At the wing is really the only place that I see a mismatch in this game. Joe Harris will likely be matched up with State's Denzel Valentine. Valentine is someone that has not really impressed me much on film. Offensively, he doesn't add much other than a made three here or there or an easy dunk/layup. Against Joe and the Pack-Line, I just can't see him being a factor offensively. You could actually compare his offensive game to Justin Anderson's at the moment, except Valentine doesn't have the wildcard of Justin's dynamic athleticism. And on defense, the mismatch might be even worse. Valentine is big and strong, but also pretty damn slow. He also has a tendency to take plays off and doesn't always go his hardest. Look to see Joe Harris be aggressive from the beginning, running all over the floor without the ball, coming off screens left and right. Valentine won't want to chase him and will likely call for a switch. Ultimately, Izzo might realize that this is indeed a mismatch and put Valentine on Brogdon (which is still a mismatch, though not as bad as one) and Harris on, well, Harris. If not, Joe could be in for a very big night.

Neither team is particularly deep off the bench in the backcourt, though both do have great 6th men. Justin Anderson will play early and often for the Wahoos and will likely matchup with Valentine or even Dawson in the post. As for the Spartans, their 6th man, Travis Trice, is a tiny guard who can really shoot it from deep (45%). Trice isn't a huge threat to drive, so whoever is guarding him has to make sure to stay close to him and contest his shots. One thing to watch with regards to Trice is how he deals with Virginia's size in the backcourt. Even London Perrantes has a good couple of inches on him, so he might find it difficult to shoot over the bigger defenders.


Frontcourt:

Fans who love good post play are in for a treat with this game. Both teams have talent and depth in the frontcourt and try to use that to wear the opponent down. The most talented player of the bunch is Adreian Payne. Payne is pretty much the poster-child of a Tom Izzo player. He's versatile, experienced, tough, etc. As a neutral fan of the game, I love to watch him play. He can do a little bit of everything with the ball. He has a nice low post game where he uses his big body to back defenders down for easy hook shots near the rim. But where he's really unique is how he shoots the ball like a guard. A lot of bigs can step out and hit deep shots when the defender gives them to him, but Payne actually creates shots for himself as a guard or wing would. This is why it's crucial to be disciplined when guarding Payne, because at any time he can pop out to the three point line and bury it. I expect Payne to play with great passion, as he knows how good of a defender is waiting for him and he does NOT want to be Izzo's first class to miss out on a Final Four appearance. That said, I expect Akil Mitchell will make things difficult for him, at the very least. Mitchell has elite quickness and footwork, which is something Payne probably hasn't seen before and may catch him off guard, on both ends of the floor. I expect Payne to reach double figures, but Mitchell can still claim a win if he makes sure Payne is inefficient. In the ACC Championship Game, Jabari Parker score 20+ yet all anyone could talk about was how Akil's defense won Virginia the game. Another outing like that one and Virginia could be moving on.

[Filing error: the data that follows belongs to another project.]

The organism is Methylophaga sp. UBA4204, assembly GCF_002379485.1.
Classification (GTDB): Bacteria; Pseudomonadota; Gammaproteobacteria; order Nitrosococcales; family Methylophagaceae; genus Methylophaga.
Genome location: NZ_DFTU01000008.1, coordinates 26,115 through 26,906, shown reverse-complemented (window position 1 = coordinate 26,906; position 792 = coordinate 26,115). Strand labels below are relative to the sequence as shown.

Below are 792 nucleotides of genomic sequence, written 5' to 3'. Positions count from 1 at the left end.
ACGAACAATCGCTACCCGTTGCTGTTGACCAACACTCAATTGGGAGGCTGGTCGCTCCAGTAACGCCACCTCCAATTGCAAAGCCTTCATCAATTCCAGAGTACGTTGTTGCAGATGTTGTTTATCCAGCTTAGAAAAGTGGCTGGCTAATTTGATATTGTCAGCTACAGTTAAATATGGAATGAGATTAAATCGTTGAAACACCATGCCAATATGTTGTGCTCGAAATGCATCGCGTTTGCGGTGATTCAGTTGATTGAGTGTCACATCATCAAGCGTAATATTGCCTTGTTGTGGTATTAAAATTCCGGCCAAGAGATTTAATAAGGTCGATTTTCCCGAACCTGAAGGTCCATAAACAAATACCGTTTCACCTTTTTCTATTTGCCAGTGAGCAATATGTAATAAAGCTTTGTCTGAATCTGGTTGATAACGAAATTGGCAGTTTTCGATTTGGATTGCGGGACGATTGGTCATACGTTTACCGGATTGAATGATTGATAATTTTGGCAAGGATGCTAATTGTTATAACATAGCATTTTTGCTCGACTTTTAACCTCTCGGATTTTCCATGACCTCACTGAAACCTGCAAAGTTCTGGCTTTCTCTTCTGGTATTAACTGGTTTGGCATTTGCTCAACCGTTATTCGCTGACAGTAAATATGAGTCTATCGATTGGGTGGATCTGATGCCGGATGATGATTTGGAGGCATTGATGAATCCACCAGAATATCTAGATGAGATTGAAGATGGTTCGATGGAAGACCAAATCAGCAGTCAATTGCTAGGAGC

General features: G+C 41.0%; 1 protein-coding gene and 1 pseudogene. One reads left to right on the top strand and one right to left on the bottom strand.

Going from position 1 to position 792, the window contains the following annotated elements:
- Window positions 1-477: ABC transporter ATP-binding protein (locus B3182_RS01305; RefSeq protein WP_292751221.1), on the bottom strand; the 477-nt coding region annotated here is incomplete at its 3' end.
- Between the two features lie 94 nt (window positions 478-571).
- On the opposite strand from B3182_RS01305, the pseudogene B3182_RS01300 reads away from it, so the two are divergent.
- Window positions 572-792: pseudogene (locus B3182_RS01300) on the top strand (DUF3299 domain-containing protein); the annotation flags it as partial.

The other matchup in the post will likely come between Anthony Gill and Branden Dawson. While Mike Tobey has started every game for a while now, I think there's a chance we will see Gill on the floor to start the game. For one, Gill has been on fire as of late and has pretty much played starter's minutes regardless.  Additionally, rumors are swirling that Tobey broke his thumb in practice sometime. While apparently the injury is a non-story, it might be the perfect cover to slide Gill into the starting lineup and play a bit of gamesmanship by making it seem like Mike is more hurt than he really is. Anyways, AG is going to play a lot, no matter what, and for most of the time, he'll be matched up with MSU's Dawson. For all intents and purposes, you can pretty much call Dawson a clone of Justin Anderson. They're both freak athletes, have great strength, and can defend multiple positions. Oddly enough, despite their similarities, I don't think we'll actually see them guarding each other all that much. Instead, Dawson should be tasked to go against the bigger Anthony Gill, but don't think he's intimidated by AG's size in the least. Dawson is used to being the shorter guy down low and his strength and athleticism makes his height more or less irrelevant. In all honesty, I don't know how this matchup will play out. Dawson has the strength to stand up to AG's aggressive drives, but is that enough from him finishing anyways? I wouldn't be surprised if the pair went for double digits or had relatively quiet games. The key to the matchup, though, will be AG making sure he limits Dawson on the offensive glass. He's one of the best offensive rebounders around and this is not a game where UVA can afford to give the other team second chances.